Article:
Washington, DC -- (ReleaseWire) -- 04/28/2016 --DAWN BENNETT: Jim Rickards is the senior managing director for market intelligence at Omnis, Inc., a technical and scientific consulting firm located in McLean, Virginia. Jim is also the author of three books. The first one is called Currency Wars: The Making of the Next Global Crisis and we had him on the show for that, as well as the second book, The Death of Money: The Coming Collapse of the International Monetary System, which came out in 2014. His latest book is called The New Case for Gold which is perfect timing since gold just experienced its best quarter since third quarter 1986, as it was up 16.1 percent this first quarter. That's where I want to start today. Jim, welcome to Financial Myth Busting.
JIM RICKARDS: Thank you, Dawn. great to be with you.
BENNETT: This massive central bank intervention, during the global financial crisis, prevented the deleveraging of the global economy and actually encouraged more leverage to stimulate growth. Once again, the planet was borrowing from future growth to propel current growth. And of course, this was a very short-sighted solution to our crisis, which is now faced by the world; we just kicked the can down the road, and 2016 has now come to its logical end, which is gold is rising quickly.
RICKARDS: Well, Dawn, you make a very good point. And I would just sort of expand the timeline a little bit; let's go back to 1998. At that time, of course, there was the Asian financial crisis, the Russia default. It ended up at a hedge fund in Greenwich, Connecticut, Long-Term Capital Management. Well, I happened to be the general counsel of Long-Term Capital Management, and I had a front row seat on that one. And as the firm was failing, a Wall Street bail-out was organized, about $4 billion in cash. We got that deal done, but I was on the phone with the treasury, the Fed, the heads of the 14 biggest Wall Street banks. The world was hours away—just hours away—from every stock and bond market in the world shutting down; that's how close we came to a global financial catastrophe. Now, we got the deal done, we got the money in, Allan Greenspan cut interest rates twice, things stabilized; we got through that. Come forward to 2008, what happened? We were days, if not hours, away from the sequential collapse of every big bank in America, and the Fed bailed that out. But look at the tempo. In '98, Wall Street bailed out a hedge fund; in 2008, the central banks bailed out Wall Street. Come ahead another 10 years, 2018, for the next financial calamity-- I'm not saying it'll exactly be 2018, but the point is, somebody's going to have to bail out the central banks that you described as kicking the can down the road, and chronologically, that's true, but I think of it as kicking the can upstairs. You know, Wall Street did the first bail-out, the Fed did the next bail-out; who's going to bail out the Fed? Well, there's only one clean balance sheet left in the world; that's the International Monetary Fund or IMF. They can print money, too; they print these what they call special drawing rights or SDRs. It's a geeky name, but just think of it as world money. And they're going to flood the zone with trillions of dollars equivalent of SDRs; that's going to be highly inflationary. So you can see this coming; the next collapse is not that far away. It's going to be bigger than the Fed, and they're going to need to IMF to bail out the world. It's going to be highly inflationary, and there'll be a gold buying panic. So what I say to investors is, 'Get your gold today; what are you waiting for?'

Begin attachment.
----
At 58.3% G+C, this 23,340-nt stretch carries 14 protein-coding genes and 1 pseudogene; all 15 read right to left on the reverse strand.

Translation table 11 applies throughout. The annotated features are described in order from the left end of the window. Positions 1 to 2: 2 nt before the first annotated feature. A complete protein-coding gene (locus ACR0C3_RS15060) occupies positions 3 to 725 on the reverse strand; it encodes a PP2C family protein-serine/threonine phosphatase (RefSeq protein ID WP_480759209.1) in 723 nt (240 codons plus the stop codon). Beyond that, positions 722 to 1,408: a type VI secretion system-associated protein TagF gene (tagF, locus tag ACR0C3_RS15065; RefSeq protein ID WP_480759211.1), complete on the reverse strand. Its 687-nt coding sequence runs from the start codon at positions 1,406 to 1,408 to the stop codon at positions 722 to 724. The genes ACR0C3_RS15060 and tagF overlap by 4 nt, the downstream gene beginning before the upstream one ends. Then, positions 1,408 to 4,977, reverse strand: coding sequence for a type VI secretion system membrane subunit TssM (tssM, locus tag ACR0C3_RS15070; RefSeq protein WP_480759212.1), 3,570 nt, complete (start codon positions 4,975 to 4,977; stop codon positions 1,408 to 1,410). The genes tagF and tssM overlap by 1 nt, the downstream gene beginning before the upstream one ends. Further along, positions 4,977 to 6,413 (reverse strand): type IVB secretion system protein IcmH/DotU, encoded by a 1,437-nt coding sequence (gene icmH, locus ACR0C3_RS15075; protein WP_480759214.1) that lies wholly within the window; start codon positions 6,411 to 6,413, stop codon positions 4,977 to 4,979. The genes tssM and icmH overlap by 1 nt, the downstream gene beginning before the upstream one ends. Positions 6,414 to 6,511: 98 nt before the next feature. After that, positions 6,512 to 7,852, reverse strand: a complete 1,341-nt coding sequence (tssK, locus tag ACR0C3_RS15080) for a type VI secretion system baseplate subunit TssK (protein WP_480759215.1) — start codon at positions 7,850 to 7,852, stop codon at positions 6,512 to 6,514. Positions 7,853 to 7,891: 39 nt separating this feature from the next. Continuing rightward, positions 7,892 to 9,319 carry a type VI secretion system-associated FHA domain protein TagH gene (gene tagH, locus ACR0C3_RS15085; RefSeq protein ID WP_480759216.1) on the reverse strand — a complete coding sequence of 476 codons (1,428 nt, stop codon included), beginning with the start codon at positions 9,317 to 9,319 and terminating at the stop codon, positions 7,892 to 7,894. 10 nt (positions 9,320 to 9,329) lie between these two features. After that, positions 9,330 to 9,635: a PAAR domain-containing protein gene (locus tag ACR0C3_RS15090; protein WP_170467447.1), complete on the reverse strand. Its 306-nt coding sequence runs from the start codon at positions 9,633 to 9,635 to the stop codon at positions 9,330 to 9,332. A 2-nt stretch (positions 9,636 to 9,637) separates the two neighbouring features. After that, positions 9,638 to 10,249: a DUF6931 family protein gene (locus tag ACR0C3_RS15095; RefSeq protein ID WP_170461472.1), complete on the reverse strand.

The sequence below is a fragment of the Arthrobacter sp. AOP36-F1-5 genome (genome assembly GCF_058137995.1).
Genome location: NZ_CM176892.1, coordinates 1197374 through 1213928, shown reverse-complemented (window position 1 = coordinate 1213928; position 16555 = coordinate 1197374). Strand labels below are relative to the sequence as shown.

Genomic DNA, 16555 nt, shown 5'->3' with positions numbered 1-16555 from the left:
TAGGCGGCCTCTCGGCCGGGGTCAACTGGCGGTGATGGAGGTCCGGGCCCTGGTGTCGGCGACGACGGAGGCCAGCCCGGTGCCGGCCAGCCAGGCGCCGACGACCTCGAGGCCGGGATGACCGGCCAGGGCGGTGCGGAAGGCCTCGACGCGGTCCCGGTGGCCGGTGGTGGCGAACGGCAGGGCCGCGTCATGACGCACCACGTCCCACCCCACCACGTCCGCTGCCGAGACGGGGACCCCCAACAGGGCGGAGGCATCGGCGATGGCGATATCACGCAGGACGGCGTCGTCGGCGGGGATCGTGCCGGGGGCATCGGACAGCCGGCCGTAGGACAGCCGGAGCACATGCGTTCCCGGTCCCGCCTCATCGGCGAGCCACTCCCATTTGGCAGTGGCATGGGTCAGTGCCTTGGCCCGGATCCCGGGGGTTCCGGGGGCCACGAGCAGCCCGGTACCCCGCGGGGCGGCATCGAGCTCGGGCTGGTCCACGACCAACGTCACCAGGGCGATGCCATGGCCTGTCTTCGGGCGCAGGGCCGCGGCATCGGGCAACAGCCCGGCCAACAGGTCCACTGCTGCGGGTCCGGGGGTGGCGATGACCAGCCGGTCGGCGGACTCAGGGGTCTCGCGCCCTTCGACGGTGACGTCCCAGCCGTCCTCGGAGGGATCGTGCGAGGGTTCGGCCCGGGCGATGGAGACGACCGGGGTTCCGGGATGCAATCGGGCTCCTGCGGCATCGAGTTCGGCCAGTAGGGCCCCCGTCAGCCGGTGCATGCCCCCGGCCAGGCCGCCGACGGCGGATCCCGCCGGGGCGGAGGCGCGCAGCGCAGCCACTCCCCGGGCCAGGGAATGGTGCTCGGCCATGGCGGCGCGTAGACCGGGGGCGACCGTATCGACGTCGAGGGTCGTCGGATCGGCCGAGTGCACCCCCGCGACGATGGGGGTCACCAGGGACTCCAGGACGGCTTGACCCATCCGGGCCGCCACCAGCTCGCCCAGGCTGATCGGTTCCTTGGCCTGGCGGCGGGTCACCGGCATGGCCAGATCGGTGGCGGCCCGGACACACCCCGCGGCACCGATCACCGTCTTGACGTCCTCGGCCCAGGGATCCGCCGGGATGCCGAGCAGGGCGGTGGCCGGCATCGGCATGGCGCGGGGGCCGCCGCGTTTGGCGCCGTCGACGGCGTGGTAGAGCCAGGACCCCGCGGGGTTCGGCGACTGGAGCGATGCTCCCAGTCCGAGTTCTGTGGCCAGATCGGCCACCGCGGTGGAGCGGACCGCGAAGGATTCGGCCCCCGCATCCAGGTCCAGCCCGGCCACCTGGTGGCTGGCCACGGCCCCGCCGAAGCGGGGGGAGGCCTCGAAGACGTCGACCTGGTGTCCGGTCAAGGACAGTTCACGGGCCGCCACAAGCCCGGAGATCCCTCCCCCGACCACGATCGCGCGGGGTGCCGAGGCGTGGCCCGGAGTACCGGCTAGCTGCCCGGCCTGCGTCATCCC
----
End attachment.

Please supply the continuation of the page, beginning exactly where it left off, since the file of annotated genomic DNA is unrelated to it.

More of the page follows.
BENNETT: Jim, the credit markets, to me, seem like they're signaling that this debt-fueled expansion is turning to bust. I mean, this is the most, I think, precarious moment in financial market history. I think that's why gold's running. The world feels like it's sliding into some type of recessionary global recession that the central banks have no ability to soften anymore. And this is sending a very clear and ominous signal that the world cannot service any more debt, and in fact needs to deleverage and get a more solid footing. But we can't deleverage, can we?
RICKARDS: You're right. I agree with that. And you're right; what we need is a debt deleveraging. You know, we're in a currency war; that happens when there's not enough growth and too much debt. There's this notion out there, Dawn, that, okay, we learned our lesson in 2008, the banks are more sound, they're more solvent, a lot of the risks have been mitigated; that is simply not true. The world has added over $70 trillion of new debt since 2008. In 2008, what did we hear about? You know, too big to fail, too big to fail, too big to fail. Well, guess what? The biggest banks in the world today are bigger than they were in 2008. They have a larger percentage of the global banking assets. They have larger derivatives books. Everything that was too big to fail in 2008 is bigger and more dangerous today. But the central banks don't have the dry powder or the capacity to bail them out, because they did that in 2008 and they haven't normalized, they haven't got their balance sheets back to where they were, so they're at the outer limits of what they can do. So the world is more inter-connected, riskier, the central banks have less capacity to bail it out, but—for the time being, at least—they keep trying to borrow their way out. The latest example is China. China has a debt crisis; what's their solution? More debt.